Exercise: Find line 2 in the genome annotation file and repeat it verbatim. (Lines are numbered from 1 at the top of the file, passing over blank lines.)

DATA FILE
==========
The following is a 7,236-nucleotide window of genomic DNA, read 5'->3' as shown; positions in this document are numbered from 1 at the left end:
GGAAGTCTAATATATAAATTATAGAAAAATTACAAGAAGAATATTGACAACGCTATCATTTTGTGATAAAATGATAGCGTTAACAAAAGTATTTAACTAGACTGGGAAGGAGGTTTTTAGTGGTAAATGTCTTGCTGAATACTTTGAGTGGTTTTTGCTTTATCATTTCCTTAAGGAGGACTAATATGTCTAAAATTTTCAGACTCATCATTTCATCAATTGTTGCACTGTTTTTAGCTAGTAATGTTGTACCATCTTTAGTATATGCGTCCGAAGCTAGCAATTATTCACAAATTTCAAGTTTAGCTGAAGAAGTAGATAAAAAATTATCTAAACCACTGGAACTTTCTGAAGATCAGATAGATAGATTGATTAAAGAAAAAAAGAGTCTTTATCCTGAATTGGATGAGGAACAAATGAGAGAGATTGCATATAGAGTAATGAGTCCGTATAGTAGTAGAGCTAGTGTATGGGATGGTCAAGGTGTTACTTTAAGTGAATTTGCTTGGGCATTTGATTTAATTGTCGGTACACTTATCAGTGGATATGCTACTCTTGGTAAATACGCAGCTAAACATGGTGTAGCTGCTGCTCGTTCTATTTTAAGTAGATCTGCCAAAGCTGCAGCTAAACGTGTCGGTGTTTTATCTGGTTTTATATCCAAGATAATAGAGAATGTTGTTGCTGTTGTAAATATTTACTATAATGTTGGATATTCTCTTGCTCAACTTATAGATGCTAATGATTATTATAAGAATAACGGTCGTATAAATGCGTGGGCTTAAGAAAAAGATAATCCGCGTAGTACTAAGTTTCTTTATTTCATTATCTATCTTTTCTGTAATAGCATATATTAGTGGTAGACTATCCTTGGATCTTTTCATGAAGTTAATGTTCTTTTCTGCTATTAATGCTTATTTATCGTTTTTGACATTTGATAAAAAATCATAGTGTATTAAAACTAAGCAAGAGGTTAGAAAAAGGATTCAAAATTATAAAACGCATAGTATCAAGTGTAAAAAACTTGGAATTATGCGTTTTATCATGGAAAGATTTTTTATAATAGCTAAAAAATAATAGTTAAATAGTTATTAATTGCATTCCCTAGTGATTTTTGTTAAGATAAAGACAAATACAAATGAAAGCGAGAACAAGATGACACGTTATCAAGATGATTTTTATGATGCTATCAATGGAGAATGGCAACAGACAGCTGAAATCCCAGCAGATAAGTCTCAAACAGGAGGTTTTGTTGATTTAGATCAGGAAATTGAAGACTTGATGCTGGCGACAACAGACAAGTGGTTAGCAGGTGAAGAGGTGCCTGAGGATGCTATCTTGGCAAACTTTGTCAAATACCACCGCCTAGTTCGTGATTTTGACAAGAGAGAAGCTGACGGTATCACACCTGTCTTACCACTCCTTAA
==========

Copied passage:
GGAAGTCTAATATATAAATTATAGAAAAATTACAAGAAGAATATTGACAACGCTATCATTTTGTGATAAAATGATAGCGTTAACAAAAGTATTTAACTAGACTGGGAAGGAGGTTTTTAGTGGTAAATGTCTTGCTGAATACTTTGAGTGGTTTTTGCTTTATCATTTCCTTAAGGAGGACTAATATGTCTAAAATTTTCAGACTCATCATTTCATCAATTGTTGCACTGTTTTTAGCTAGTAATGTTGTACCATCTTTAGTATATGCGTCCGAAGCTAGCAATTATTCACAAATTTCAAGTTTAGCTGAAGAAGTAGATAAAAAATTATCTAAACCACTGGAACTTTCTGAAGATCAGATAGATAGATTGATTAAAGAAAAAAAGAGTCTTTATCCTGAATTGGATGAGGAACAAATGAGAGAGATTGCATATAGAGTAATGAGTCCGTATAGTAGTAGAGCTAGTGTATGGGATGGTCAAGGTGTTACTTTAAGTGAATTTGCTTGGGCATTTGATTTAATTGTCGGTACACTTATCAGTGGATATGCTACTCTTGGTAAATACGCAGCTAAACATGGTGTAGCTGCTGCTCGTTCTATTTTAAGTAGATCTGCCAAAGCTGCAGCTAAACGTGTCGGTGTTTTATCTGGTTTTATATCCAAGATAATAGAGAATGTTGTTGCTGTTGTAAATATTTACTATAATGTTGGATATTCTCTTGCTCAACTTATAGATGCTAATGATTATTATAAGAATAACGGTCGTATAAATGCGTGGGCTTAAGAAAAAGATAATCCGCGTAGTACTAAGTTTCTTTATTTCATTATCTATCTTTTCTGTAATAGCATATATTAGTGGTAGACTATCCTTGGATCTTTTCATGAAGTTAATGTTCTTTTCTGCTATTAATGCTTATTTATCGTTTTTGACATTTGATAAAAAATCATAGTGTATTAAAACTAAGCAAGAGGTTAGAAAAAGGATTCAAAATTATAAAACGCATAGTATCAAGTGTAAAAAACTTGGAATTATGCGTTTTATCATGGAAAGATTTTTTATAATAGCTAAAAAATAATAGTTAAATAGTTATTAATTGCATTCCCTAGTGATTTTTGTTAAGATAAAGACAAATACAAATGAAAGCGAGAACAAGATGACACGTTATCAAGATGATTTTTATGATGCTATCAATGGAGAATGGCAACAGACAGCTGAAATCCCAGCAGATAAGTCTCAAACAGGAGGTTTTGTTGATTTAGATCAGGAAATTGAAGACTTGATGCTGGCGACAACAGACAAGTGGTTAGCAGGTGAAGAGGTGCCTGAGGATGCTATCTTGGCAAACTTTGTCAAATACCACCGCCTAGTTCGTGATTTTGACAAGAGAGAAGCTGACGGTATCACACCTGTCTTACCACTCCTTAA